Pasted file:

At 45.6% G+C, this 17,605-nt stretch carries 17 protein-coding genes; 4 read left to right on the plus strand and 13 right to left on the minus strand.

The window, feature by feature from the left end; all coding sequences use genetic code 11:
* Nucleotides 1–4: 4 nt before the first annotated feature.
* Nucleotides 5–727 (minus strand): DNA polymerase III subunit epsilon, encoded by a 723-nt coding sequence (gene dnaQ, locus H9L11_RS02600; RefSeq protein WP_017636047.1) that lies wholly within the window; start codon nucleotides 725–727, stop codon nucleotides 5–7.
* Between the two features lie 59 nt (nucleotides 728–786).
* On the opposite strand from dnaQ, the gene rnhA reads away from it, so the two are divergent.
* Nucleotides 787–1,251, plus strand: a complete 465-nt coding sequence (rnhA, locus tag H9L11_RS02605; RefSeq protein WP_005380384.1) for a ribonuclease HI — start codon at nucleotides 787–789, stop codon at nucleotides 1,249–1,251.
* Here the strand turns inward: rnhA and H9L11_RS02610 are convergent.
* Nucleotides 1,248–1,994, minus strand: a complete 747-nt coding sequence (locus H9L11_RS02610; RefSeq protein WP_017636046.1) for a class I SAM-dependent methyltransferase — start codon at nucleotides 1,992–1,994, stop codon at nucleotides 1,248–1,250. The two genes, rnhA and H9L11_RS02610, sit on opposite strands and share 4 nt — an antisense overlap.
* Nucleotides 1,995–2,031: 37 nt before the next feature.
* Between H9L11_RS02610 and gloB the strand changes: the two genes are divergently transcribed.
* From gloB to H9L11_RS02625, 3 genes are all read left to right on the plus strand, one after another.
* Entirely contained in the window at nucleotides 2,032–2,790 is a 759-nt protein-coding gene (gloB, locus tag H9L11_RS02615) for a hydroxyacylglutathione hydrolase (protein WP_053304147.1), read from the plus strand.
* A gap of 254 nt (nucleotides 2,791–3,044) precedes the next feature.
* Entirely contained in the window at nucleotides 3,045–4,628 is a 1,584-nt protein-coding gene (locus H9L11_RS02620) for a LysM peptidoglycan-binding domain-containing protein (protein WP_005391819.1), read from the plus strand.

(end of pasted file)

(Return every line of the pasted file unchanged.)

At 45.6% G+C, this 17,605-nt stretch carries 17 protein-coding genes; 4 read left to right on the plus strand and 13 right to left on the minus strand.

The window, feature by feature from the left end; all coding sequences use genetic code 11:
* Nucleotides 1–4: 4 nt before the first annotated feature.
* Nucleotides 5–727 (minus strand): DNA polymerase III subunit epsilon, encoded by a 723-nt coding sequence (gene dnaQ, locus H9L11_RS02600; RefSeq protein WP_017636047.1) that lies wholly within the window; start codon nucleotides 725–727, stop codon nucleotides 5–7.
* Between the two features lie 59 nt (nucleotides 728–786).
* On the opposite strand from dnaQ, the gene rnhA reads away from it, so the two are divergent.
* Nucleotides 787–1,251, plus strand: a complete 465-nt coding sequence (rnhA, locus tag H9L11_RS02605; RefSeq protein WP_005380384.1) for a ribonuclease HI — start codon at nucleotides 787–789, stop codon at nucleotides 1,249–1,251.
* Here the strand turns inward: rnhA and H9L11_RS02610 are convergent.
* Nucleotides 1,248–1,994, minus strand: a complete 747-nt coding sequence (locus H9L11_RS02610; RefSeq protein WP_017636046.1) for a class I SAM-dependent methyltransferase — start codon at nucleotides 1,992–1,994, stop codon at nucleotides 1,248–1,250. The two genes, rnhA and H9L11_RS02610, sit on opposite strands and share 4 nt — an antisense overlap.
* Nucleotides 1,995–2,031: 37 nt before the next feature.
* Between H9L11_RS02610 and gloB the strand changes: the two genes are divergently transcribed.
* From gloB to H9L11_RS02625, 3 genes are all read left to right on the plus strand, one after another.
* Entirely contained in the window at nucleotides 2,032–2,790 is a 759-nt protein-coding gene (gloB, locus tag H9L11_RS02615) for a hydroxyacylglutathione hydrolase (protein WP_053304147.1), read from the plus strand.
* A gap of 254 nt (nucleotides 2,791–3,044) precedes the next feature.
* Entirely contained in the window at nucleotides 3,045–4,628 is a 1,584-nt protein-coding gene (locus H9L11_RS02620) for a LysM peptidoglycan-binding domain-containing protein (protein WP_005391819.1), read from the plus strand.